In knowing the facts about Green Computing, please encourage fellow students, friends and co-workers to “think green” when using computer equipment. With everyone's increased cooperation we can reduce costs at the University of Oregon and at home, while at the same time, conserving our valuable natural resources.
Common Computer Myths :
Myth: It is bad to turn off the computer.
Truth: Computers are now designed to handle 40,000 on/off cycles. This is considerably more cycles than the average user will initiate in the computer's 5-7 year life span. Turning your computer off helps reduce heat stress and wear on the system.
Myth: Turning your computer off uses more energy than leaving it on.
Truth: The surge of power used by a CPU to boot up is far less than the energy used by the unit when left on for over 3 minutes.
Myth: Screen savers save energy.
Truth: Screen savers were originally designed to help protect the life span of monochrome monitors which are now technologically obsolete. Most screen savers do not save energy unless they actually turn off the screen or, in the case of laptops, turn off the back light.
Myth: Network connections are lost when a PC goes into low-power/sleep mode.
Truth: Newer computers are designed to sleep on networks to prevent loss of data or connection. CPU's with Wake on LAN (WOL) technology built-in to network cards can be left in sleep mode overnight to wake-up and receive data packets sent to the unit.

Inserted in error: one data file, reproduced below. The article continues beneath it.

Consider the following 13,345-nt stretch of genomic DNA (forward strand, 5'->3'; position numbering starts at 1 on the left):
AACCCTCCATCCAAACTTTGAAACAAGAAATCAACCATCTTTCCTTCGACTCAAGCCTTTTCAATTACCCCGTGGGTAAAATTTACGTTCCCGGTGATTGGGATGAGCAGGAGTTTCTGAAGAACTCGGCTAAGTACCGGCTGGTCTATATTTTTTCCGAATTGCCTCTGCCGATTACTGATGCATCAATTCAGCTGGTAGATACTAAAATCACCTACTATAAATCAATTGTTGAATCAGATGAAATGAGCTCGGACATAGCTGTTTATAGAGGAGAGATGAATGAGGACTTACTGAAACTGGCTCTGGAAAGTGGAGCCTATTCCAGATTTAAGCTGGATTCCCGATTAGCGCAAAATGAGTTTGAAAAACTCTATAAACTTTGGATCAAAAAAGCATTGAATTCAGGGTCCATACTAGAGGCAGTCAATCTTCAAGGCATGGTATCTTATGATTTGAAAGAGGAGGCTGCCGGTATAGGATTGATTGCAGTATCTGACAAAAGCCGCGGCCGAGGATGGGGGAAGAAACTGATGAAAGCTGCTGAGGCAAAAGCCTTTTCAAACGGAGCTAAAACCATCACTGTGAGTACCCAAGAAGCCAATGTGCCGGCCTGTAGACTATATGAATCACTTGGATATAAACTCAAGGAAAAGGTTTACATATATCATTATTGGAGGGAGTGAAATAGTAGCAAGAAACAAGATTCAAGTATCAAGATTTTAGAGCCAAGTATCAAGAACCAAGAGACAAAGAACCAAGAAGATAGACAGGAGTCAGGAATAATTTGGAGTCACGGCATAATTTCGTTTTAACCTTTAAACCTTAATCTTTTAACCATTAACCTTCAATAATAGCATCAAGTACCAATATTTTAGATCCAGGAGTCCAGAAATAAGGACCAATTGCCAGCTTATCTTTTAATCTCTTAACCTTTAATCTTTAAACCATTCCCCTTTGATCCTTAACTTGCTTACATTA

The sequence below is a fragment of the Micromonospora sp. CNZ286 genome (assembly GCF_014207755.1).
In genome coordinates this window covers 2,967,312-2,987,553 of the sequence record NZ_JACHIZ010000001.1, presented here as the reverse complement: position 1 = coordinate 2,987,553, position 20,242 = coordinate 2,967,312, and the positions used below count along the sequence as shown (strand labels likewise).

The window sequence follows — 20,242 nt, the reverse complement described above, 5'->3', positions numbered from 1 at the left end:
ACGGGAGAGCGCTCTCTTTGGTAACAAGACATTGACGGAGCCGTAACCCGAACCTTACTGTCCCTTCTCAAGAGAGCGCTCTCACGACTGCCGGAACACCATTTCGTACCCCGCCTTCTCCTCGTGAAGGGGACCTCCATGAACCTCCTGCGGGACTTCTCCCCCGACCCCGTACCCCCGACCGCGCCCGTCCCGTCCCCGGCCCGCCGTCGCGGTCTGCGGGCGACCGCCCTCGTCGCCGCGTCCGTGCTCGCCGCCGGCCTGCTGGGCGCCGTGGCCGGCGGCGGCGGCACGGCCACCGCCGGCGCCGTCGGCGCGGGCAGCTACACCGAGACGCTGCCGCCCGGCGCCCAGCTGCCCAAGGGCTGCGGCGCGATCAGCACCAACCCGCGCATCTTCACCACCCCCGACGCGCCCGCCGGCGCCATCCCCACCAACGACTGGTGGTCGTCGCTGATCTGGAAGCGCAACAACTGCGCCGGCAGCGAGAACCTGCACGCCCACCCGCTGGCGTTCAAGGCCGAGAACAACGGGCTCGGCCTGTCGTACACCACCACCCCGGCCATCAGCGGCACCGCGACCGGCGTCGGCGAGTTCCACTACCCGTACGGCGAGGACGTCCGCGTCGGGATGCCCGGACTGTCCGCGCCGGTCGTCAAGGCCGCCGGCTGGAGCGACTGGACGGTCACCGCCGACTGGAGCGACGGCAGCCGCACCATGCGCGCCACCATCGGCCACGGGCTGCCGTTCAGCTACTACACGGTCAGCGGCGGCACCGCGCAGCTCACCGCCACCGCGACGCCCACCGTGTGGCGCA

Campus E-Waste Recycling: Contact Sheree Johnson to recycle E Waste: email@example.com
Do you have old and unused electronics stored away? University of Oregon now recycles:
· CPUs, Monitors, and Printers
· Floppy Disks and Compact Discs
· Toner Cartridges and Ink Jets
· Cell Phones, Palm Pilots (PDA's)
· 2-Way Radios/Beepers/Pagers
· Audio and Video Tapes
· Batteries and Accessories
Recycle items in depositories outside dining halls, via campus mail, or by direct pick-up.
FOR HOME ELECTRONICS:
Check out Next Step Recycling: www.nextsteprecycling.org
OTHER THINGS TO DO WHILE COMPUTING TO SAVE RESOURCES
1. Reduce paper use, set all printers to double side mode, print on both sides of paper
2. Used paper makes great scratch paper and paper that can be used as draft copies or non-essential documents
3. Extend margins for printing on top, bottom and both sides, this can be done through page formatting
4. And...be conservative on printing as it can waste paper and printers utilize electricity and ink that can have a big impact on the energy and resource bill from your offices
5. Think before printing and utilize email and electronic bulletin boards to post information as much as possible
Computing the Savings :
A computer left continuously running will emit 2161 pounds of CO2 in a year and cost $45 a year to power at $0.0372 per kWh. (a major cause of global warming).
Turning a computer off at night so it runs only 8 hours a day computes to a reduction of 810 kWh per year, or a 67% yearly savings.
By turning off computer units at night, University of Oregon can save 9,720,000 kWh per year. This amounts to $360,000 per year saved (for 12,000 units at $0.0372 per kWh).
Energy Star Investment:
Energy Star® is an important and automated means for realizing significant power savings. An Energy Star compliant computer in sleep mode uses 70% less electricity than units without power management features.
A Standby setting (available only in Windows 95) can drop power over 90 percent from maximum. Screen recovery occurs within 1-4 seconds by hitting a key or pushing a mouse. The Suspend setting can drop power almost completely, although screen recovery can take up to 10 seconds.
Additional Energy Saving Resources:
Energy Star - http://www.energystar.gov
Department of Energy - http://www.doe.gov
Environmental Protection Agency - http://www.epa.gov